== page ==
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First National Bank v. Maryland Casualty Co.

April 27, 1961

FIRST NATIONAL BANK IN YONKERS, PLAINTIFF-APPELLANT,
v.
MARYLAND CASUALTY COMPANY, DEFENDANT-APPELLEE, CITY OF NEW YORK, WILLIAM CASEY & SONS, INC., UNITED STATES OF AMERICA, CHARLES H. HANSON, CHARLES W. GRANT, JAMES MARTIN, ROBERT M. JOHNSON, AS TRUSTEES OF THE NEW YORK CITY CARPENTERS' WELFARE & PENSION FUND, DEFENDANTS, LIBERTY MUTUAL INSURANCE COMPANY, DEFENDANT-APPELLANT.



Author: Lumbard

Before LUMBARD, Chief Judge, and WATERMAN and MOORE, Circuit Judges.

LUMBARD, Chief Judge.

This case arises out of the breach by William Casey and Sons, Inc., of its contract to construct sewers in Bowery Bay for the City of New York. The City has been satisfied since The Maryland Casualty Company, appellee herein, completed the sewers pursuant to its bond guaranteeing Casey's performance. Involved in this appeal are the competing claims of the First National Bank in Yonkers, the Maryland Casualty Company and the Liberty Mutual Insurance Company to $47,133.90, held by the City, and attributable to work done by Casey and approved for payment by the City Engineer before Casey had been formally declared in default.

An action to recover $47,133.90 was brought in the Supreme Court of New York County by appellant, the First National Bank in Yonkers, which, prior to Casey's breach, had allegedly received an assignment of all money due or to become due under the contract. Joined as defendants were: the City, Casey, the Casualty Company, four individuals as trustees of the New York City Carpenters' Welfare & Pension Fund, the Liberty Mutual Insurance Company and the United States of America.*fn1 The case was removed to the district court by the United States acting pursuant to 28 U.S.C. § 1444 and § 2410.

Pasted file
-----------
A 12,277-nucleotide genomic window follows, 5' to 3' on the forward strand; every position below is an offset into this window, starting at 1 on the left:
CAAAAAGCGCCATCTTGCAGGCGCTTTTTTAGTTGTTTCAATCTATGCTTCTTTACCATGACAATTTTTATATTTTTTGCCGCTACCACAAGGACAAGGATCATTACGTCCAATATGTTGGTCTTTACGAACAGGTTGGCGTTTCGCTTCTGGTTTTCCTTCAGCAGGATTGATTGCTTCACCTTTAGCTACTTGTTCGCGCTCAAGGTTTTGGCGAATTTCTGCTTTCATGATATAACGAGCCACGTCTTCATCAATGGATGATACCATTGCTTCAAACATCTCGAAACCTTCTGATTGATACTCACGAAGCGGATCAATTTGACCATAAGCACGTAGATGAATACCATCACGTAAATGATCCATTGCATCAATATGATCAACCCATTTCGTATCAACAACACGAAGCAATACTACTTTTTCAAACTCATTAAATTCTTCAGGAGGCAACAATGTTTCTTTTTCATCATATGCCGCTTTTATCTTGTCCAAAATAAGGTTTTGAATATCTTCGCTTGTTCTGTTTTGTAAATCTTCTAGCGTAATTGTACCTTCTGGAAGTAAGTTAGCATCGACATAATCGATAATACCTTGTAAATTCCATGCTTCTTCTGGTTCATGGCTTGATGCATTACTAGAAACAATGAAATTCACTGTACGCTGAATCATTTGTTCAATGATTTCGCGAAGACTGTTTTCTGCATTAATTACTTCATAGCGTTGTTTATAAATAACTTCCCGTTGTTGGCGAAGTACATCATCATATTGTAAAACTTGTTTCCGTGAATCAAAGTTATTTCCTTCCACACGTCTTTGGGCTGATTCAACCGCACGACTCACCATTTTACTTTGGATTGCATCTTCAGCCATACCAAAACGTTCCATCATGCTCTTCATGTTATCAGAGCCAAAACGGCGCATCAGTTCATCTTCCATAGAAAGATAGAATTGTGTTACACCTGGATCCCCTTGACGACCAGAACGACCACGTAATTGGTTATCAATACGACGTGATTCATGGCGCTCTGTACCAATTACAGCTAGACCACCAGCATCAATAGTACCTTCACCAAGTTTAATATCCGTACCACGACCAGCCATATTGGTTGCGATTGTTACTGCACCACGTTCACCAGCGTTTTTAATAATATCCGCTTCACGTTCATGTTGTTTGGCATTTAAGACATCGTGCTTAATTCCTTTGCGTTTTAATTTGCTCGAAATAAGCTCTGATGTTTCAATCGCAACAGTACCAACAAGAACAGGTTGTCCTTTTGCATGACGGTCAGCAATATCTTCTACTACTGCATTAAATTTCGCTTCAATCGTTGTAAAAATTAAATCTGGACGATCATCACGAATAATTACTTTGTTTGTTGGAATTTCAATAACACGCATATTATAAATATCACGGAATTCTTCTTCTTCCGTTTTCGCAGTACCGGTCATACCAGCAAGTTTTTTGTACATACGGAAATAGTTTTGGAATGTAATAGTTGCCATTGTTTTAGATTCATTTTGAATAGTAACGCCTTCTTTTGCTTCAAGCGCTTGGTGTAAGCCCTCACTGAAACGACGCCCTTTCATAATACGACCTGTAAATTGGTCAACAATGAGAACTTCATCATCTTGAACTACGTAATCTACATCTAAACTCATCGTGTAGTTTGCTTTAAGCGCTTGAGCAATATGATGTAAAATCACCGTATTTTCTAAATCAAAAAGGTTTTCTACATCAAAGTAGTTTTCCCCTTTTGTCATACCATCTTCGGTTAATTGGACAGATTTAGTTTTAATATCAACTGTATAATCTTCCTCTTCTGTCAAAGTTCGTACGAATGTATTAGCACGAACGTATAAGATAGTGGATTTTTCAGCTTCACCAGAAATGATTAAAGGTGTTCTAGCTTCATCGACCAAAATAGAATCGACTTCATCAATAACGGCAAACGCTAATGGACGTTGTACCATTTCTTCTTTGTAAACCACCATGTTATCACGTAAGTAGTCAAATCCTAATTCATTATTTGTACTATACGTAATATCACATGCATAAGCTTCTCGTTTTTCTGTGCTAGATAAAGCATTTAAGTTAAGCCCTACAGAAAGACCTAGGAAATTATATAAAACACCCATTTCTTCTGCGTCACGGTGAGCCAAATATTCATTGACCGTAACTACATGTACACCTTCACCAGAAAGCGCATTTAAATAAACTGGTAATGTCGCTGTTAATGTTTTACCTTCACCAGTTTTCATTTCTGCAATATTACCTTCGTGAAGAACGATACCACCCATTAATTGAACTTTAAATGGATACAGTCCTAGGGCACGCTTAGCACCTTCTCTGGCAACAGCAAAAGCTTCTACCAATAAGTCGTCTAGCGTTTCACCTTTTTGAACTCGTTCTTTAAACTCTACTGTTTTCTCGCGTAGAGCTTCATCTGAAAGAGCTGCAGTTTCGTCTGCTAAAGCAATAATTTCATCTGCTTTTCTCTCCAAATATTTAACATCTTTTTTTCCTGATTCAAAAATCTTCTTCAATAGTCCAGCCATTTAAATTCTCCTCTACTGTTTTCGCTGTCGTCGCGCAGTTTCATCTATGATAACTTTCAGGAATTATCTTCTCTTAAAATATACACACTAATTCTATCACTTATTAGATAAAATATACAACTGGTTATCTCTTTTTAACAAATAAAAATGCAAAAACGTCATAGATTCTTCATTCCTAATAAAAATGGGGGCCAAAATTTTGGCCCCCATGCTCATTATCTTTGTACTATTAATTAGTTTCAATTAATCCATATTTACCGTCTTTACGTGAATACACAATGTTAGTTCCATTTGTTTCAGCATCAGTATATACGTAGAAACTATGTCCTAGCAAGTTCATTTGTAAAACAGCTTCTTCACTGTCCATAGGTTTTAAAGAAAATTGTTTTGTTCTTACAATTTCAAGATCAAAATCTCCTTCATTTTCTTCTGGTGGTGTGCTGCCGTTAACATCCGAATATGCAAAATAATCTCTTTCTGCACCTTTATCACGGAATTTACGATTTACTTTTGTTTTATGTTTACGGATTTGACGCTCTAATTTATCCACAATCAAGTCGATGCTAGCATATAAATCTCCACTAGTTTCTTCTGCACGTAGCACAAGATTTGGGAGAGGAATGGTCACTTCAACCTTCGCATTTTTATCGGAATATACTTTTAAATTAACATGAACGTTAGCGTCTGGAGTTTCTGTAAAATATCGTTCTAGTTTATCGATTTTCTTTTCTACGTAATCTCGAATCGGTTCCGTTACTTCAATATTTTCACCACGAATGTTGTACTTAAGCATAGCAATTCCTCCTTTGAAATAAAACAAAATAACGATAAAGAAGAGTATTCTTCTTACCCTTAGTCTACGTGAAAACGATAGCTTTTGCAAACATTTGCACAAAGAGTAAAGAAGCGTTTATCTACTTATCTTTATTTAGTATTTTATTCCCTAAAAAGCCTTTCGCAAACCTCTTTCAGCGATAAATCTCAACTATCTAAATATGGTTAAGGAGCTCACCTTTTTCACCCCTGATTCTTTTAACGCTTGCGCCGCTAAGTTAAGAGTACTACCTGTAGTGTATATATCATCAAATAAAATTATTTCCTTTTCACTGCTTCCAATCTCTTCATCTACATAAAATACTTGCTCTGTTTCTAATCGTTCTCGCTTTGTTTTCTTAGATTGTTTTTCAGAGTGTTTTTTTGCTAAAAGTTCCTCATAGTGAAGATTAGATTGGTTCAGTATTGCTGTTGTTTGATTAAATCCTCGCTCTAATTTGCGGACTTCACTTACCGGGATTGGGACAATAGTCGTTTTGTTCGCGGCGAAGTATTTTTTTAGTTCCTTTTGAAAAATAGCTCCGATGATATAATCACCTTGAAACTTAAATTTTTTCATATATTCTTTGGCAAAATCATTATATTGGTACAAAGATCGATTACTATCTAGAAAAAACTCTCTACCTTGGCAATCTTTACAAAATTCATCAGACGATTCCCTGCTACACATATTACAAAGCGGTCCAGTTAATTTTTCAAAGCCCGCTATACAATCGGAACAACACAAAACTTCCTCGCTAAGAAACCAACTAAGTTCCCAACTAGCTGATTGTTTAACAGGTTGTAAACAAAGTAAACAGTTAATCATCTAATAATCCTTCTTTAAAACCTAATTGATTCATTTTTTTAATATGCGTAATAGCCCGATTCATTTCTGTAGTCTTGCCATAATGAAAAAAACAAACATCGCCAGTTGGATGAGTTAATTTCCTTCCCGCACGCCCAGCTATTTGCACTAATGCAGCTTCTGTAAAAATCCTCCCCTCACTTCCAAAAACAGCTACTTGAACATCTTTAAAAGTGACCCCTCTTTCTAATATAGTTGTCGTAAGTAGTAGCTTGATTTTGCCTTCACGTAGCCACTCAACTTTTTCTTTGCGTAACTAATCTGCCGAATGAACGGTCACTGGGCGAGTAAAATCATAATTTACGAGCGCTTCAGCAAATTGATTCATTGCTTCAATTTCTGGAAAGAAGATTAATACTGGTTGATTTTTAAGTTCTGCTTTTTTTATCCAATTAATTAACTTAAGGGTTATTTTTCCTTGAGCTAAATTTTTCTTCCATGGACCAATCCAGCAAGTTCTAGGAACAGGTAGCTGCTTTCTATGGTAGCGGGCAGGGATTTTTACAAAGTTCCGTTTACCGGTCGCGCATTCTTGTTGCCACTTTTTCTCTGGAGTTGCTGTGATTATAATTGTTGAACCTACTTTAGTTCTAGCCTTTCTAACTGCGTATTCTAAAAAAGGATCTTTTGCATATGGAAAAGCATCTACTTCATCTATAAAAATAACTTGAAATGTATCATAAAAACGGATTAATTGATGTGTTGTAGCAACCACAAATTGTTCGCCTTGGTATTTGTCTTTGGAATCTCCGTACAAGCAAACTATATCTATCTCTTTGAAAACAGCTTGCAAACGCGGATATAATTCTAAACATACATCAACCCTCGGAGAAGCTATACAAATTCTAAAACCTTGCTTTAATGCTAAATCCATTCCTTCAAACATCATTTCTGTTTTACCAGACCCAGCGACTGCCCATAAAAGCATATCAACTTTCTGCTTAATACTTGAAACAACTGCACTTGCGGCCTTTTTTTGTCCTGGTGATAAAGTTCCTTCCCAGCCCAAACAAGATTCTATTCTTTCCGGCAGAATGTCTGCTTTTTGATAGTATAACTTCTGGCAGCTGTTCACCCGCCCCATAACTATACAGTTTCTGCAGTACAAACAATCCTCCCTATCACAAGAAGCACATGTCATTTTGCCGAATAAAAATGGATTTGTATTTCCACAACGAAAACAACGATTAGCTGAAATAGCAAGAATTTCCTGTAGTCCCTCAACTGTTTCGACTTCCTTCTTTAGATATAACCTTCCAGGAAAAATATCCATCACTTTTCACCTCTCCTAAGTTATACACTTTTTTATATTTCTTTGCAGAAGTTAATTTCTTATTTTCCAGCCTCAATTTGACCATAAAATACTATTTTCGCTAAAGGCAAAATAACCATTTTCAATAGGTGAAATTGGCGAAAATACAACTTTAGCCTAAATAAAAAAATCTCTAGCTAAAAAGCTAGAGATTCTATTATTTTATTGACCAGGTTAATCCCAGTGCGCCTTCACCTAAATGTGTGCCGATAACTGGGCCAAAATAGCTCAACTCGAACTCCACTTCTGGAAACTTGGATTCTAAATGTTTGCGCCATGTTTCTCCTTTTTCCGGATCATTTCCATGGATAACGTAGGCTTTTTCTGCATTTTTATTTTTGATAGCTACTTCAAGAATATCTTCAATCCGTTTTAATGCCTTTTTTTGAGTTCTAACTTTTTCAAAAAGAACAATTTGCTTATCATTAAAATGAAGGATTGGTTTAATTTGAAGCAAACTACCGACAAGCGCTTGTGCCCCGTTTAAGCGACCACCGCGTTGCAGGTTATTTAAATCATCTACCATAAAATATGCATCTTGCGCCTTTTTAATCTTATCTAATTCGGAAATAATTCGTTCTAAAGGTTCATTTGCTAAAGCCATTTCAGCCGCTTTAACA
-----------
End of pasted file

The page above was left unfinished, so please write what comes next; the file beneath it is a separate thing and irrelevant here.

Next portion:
Casey made no answer to the complaint and the trustees, who held an unsatisfied judgment against Casey for welfare and pension contributions, moved to dismiss the complaint. The United States, the Casualty Company and Liberty Mutual filed cross-claims against the City in which they demanded the $47,133.90 or some portion of it. The United States alleged that the money was owing to Casey but that Casey, in turn, was liable to it for $110,390.83 in taxes withheld from wages paid at the construction project. Liberty Mutual, asserting that it was entitled to be paid $39,903.24 owed it by Casey in premiums for workman's compensation insurance at the project, claimed that the Casualty Company had a cause of action for the money but in turn was liable to it upon the surety bond that guaranteed Casey's payment for "services rendered." The Casualty Company, which also sought certain other funds in the City's possession,*fn2 contended that it was entitled to the fund by reason of the $682,637.52 loss it sustained in completing the contract. The City admitted that it held the money but stated that it knew not who was entitled to it.

After their answers, the United States and the Casualty Company moved with supporting affidavits for summary judgment. The motion of the Casualty Company was granted and that of the United States denied. From these rulings, the Bank, Liberty Mutual and the United States appealed but thereafter the United States abandoned its appeal and agreed to its dismissal.

I.